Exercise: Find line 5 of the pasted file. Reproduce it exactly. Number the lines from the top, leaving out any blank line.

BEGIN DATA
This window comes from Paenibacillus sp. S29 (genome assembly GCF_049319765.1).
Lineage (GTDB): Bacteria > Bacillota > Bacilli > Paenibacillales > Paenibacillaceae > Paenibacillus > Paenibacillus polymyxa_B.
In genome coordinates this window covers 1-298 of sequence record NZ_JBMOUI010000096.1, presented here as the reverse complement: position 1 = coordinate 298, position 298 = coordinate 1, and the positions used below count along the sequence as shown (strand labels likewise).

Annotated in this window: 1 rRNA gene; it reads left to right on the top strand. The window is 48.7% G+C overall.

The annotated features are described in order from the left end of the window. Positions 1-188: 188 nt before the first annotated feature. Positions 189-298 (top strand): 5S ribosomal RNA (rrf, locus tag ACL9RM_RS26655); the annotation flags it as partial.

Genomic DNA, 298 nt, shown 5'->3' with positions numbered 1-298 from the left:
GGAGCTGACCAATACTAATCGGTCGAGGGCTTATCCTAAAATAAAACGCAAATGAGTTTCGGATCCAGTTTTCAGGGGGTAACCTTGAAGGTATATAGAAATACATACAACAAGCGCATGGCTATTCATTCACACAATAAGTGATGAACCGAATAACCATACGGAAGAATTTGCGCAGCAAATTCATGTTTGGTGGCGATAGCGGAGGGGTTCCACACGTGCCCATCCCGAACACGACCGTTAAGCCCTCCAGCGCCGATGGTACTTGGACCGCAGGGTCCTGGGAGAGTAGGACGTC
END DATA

The annotated features are described in order from the left end of the window. Positions 1-188: 188 nt before the first annotated feature. Positions 189-298 (top strand): 5S ribosomal RNA (rrf, locus tag ACL9RM_RS26655); the annotation flags it as partial.